2. Lengthy, complex processes for creating and deploying REST API

Deploying a trained ML model involves several steps:

  • Persist the model file (.pkl, .h5, .mod, etc.)
  • Create a Dockerfile, requirements.txt, and build other required files
  • Build a docker container
  • Create a REST API using framework like Flask, FastAPI, Django etc.
  • Deploy the API on a cloud service like Azure Web Services, AWS Fargate, Google Vertex, etc.

Modelbit simplifies the whole experience of deploying models as REST API’s. With just one line of code you can have a working REST API up and running within a minute.

3. CI/CD Processes for ML Pipeline

Continuous Integration/Continuous Delivery (CI/CD) are a set of practices that automate the building, testing, and deployment of software. However, implementing CI/CD for machine learning presents unique challenges, as ML models depend not only on the code but also on the data and model.

Modelbit provides an easy-to-use, comprehensive CI/CD stack with features like unit tests, model registry, and an integration with Git repo.

4. API Monitoring and Reliability

API monitoring stands as a cornerstone of operational excellence. As ML models serve predictions through APIs to various applications, it becomes imperative to continuously monitor these endpoints for availability and latency.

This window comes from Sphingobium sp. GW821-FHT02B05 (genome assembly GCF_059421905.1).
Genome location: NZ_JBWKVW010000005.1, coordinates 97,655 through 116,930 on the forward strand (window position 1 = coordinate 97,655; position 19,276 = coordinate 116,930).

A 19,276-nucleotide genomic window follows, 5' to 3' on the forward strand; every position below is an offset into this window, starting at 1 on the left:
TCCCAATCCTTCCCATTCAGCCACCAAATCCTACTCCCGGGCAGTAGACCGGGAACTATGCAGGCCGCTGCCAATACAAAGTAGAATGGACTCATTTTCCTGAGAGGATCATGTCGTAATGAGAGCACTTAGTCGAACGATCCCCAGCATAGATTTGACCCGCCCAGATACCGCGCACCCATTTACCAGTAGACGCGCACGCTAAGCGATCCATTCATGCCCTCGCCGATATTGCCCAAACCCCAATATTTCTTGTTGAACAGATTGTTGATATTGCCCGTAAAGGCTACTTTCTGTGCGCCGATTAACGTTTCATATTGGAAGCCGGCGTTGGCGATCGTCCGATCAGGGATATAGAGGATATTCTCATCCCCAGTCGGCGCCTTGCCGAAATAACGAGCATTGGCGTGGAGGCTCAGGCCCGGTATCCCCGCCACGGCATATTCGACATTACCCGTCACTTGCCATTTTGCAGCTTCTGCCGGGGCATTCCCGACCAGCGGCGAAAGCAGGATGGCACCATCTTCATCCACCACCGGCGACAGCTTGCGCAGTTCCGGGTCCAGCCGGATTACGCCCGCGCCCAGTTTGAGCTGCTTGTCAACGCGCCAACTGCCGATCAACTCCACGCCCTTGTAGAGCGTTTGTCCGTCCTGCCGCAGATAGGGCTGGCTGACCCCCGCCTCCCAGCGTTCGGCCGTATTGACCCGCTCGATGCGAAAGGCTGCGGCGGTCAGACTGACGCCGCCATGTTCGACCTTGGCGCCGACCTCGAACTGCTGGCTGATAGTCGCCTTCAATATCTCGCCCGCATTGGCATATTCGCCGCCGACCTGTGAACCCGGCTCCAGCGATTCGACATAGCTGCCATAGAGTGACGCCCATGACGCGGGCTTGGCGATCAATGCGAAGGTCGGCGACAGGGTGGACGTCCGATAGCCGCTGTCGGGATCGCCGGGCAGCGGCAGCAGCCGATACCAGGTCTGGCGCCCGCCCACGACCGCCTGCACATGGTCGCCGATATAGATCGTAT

Modelbit has a built-in Usage Monitoring built-in to monitor the performance and latency of your API endpoints.

🐍📊🚀 End-to-end Python example of deploying a Loan Underwriting Machine Learning pipeline with Modelbit

🤔Problem Statement

Financial institutions are increasingly using machine learning to enhance their loan decision-making. This shift promises more efficient and informed lending practices.

What is Loan Underwriting?

Loan underwriting is the method banks use to determine if they should give a loan, how much, and at what rate. It involves checking a person’s credit history, job details, and financial records to decide on the loan’s terms.

Why Use Machine Learning for Loan Underwriting?

  1. Fast and Accurate Analysis: Machine learning can quickly sift through vast data, identifying trends and patterns that might be hard for humans to see, leading to better loan decisions.
  2. Continuous Learning: Traditional loan methods stay the same unless changed, but machine learning models improve as they get more data.
  3. Fair Decision Making: Using data-driven methods helps reduce biases that might affect human decisions. However, it’s essential to train models correctly to ensure fairness.
  4. Cost Efficiency: By automating the loan process with machine learning, banks can save money and offer better loan rates.
  5. Improved Risk Prediction: Machine learning helps lenders predict more accurately who might struggle to repay, ensuring safer lending.


I have created the synthetic dataset for this demo. You can download/read the dataset from here.

Synthetic dataset created by author using Gretel.AI
  • Applicant_ID (Integer): Unique identifier for each applicant.
  • Age (Integer): Age of the applicant.
  • Annual_Income ($) (Float): Applicant’s yearly income in dollars.
  • Credit_Score (Integer): Credit score of the applicant.
  • Employment_Years (Integer): Number of years the applicant has been employed.